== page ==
Subsidies! The Other Incentive-Based
Instrument: The Case of the Conservation
Hongli Feng, Catherine Kling, Lyubov Kurkalova, & Silvia Secchi
Environmental economists have produced numerous studies of the potential efficiency gains associated with the flexibility allowed to firms from market-like or incentive-based regulatory approaches.1 Although much has been learned from these explorations, they are primarily ex ante and designed to address questions about the potential efficiency gains that could accrue from the implementation of a well-functioning incentivebased system relative to a command-and-control (CAC) policy that has actually been in place. In contrast, there has been relatively little study of the efficiency of actual incentive-based programs, relative to a hypothetical CAC strategy.2
Although the efficacy of the SO2 trading program is being increasingly studied (Carlson et al. 2000; Schmalensee et al. 1998; Arimura 2002), there is in general a paucity of ex post studies of the effectiveness of incentivebased mechanisms. This omission has been credited largely to the sparse existence of such programs. In fact, however, incentive-based instruments for environmental control are not particularly rare in one large sector: agriculture. Rather, environmental programs in agriculture have a long history of implementing incentive-based instruments, albeit with a notable twist: Instead of charging fees or constructing tradable quotas, agricultural programs have generally paid farmers in the form of cost-sharing or subsidies to retire land or adopt environmentally friendly practices.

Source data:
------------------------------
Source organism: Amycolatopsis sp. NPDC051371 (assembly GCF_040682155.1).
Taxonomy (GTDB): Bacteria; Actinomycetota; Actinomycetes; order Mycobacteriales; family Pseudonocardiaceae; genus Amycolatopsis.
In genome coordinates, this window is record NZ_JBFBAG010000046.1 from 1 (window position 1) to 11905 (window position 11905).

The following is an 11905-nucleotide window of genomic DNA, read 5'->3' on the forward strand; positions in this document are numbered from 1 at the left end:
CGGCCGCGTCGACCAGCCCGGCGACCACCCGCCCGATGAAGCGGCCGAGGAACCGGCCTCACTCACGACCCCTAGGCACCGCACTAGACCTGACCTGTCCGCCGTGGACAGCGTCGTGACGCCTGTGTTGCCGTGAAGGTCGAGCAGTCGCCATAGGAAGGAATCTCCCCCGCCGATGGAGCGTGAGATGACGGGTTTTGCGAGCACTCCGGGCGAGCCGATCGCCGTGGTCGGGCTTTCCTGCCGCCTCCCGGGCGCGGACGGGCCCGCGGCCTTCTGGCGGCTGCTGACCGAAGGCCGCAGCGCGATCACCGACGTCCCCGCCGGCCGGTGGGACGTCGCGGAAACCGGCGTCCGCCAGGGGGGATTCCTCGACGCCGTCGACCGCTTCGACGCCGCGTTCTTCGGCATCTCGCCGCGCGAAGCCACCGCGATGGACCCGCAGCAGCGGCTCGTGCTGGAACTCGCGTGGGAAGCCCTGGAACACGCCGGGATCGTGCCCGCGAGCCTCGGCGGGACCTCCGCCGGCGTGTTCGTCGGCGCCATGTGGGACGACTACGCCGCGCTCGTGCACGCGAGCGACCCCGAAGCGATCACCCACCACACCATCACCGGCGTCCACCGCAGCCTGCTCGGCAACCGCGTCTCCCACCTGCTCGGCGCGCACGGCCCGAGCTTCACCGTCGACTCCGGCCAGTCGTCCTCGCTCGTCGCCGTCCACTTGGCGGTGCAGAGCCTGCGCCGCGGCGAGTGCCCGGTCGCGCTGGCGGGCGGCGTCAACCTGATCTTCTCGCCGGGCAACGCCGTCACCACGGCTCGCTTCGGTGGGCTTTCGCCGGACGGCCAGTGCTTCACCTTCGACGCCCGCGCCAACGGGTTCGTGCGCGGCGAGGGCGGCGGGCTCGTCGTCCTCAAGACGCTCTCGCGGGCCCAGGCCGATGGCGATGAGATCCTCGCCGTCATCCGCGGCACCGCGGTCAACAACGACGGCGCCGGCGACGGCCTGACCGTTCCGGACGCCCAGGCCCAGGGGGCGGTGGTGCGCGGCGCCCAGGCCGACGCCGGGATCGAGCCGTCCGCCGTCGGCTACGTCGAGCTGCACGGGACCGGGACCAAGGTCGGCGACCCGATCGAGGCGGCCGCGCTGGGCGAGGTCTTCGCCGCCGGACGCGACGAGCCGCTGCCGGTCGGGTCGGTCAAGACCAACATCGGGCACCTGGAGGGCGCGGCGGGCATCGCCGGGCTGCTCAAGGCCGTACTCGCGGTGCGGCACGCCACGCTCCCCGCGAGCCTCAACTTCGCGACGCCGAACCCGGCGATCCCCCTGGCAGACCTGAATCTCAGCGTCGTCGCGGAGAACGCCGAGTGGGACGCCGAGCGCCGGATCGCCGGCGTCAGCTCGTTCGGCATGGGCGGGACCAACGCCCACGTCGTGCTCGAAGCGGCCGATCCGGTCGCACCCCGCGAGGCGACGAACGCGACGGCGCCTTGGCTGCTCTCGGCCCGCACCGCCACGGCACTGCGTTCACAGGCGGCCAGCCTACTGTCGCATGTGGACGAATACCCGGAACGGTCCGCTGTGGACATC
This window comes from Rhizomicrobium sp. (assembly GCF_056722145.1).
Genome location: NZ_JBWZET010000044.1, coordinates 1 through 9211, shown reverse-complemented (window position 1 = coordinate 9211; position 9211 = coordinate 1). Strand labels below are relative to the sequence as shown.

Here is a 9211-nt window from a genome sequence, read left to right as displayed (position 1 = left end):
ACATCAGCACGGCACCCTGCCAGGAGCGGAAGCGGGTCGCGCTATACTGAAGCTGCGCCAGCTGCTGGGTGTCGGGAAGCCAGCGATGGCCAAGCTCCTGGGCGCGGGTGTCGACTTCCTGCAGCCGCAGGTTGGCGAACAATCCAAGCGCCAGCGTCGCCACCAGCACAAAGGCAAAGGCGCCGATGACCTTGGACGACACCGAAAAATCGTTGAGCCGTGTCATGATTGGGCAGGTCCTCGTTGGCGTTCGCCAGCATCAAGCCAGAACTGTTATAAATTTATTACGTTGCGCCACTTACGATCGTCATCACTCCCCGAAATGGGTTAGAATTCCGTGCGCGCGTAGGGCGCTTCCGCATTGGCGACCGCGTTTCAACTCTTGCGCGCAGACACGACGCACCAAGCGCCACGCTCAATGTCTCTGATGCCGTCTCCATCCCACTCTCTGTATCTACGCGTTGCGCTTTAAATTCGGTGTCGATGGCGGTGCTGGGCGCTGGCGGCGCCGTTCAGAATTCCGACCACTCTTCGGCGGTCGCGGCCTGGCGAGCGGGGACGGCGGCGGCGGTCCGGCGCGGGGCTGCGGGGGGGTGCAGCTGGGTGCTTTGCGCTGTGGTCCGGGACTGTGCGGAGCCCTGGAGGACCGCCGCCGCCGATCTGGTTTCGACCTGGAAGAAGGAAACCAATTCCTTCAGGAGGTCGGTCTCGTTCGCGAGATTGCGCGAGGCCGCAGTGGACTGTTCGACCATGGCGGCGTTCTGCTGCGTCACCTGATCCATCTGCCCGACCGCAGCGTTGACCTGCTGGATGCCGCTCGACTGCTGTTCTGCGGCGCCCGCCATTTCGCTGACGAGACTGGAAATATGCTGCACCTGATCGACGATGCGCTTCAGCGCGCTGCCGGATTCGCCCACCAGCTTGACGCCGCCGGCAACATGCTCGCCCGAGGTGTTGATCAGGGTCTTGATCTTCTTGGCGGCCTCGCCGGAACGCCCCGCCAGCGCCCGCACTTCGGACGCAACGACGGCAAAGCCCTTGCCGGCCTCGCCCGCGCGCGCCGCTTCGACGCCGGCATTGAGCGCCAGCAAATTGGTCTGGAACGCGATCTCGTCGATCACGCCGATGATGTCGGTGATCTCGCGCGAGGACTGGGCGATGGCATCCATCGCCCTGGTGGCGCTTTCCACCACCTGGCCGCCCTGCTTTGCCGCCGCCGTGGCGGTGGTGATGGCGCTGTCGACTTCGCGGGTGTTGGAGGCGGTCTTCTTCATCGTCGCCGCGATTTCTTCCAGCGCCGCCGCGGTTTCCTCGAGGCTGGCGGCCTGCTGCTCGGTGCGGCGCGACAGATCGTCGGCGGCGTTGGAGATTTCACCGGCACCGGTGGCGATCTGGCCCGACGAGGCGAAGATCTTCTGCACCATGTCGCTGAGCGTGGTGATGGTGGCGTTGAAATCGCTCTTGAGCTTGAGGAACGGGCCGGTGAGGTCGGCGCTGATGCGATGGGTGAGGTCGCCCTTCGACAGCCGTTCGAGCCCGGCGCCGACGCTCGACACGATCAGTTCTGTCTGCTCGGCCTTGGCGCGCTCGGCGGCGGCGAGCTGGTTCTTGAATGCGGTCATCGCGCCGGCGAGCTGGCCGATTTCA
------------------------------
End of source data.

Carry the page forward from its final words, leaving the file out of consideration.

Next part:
Table 9.1 provides a summary, adapted from Claassen et al. (2001), of some of the key programs that have been implemented by the U.S. Department of Agriculture (USDA) over the past century related to environmental performance of agricultural land and practices. These programs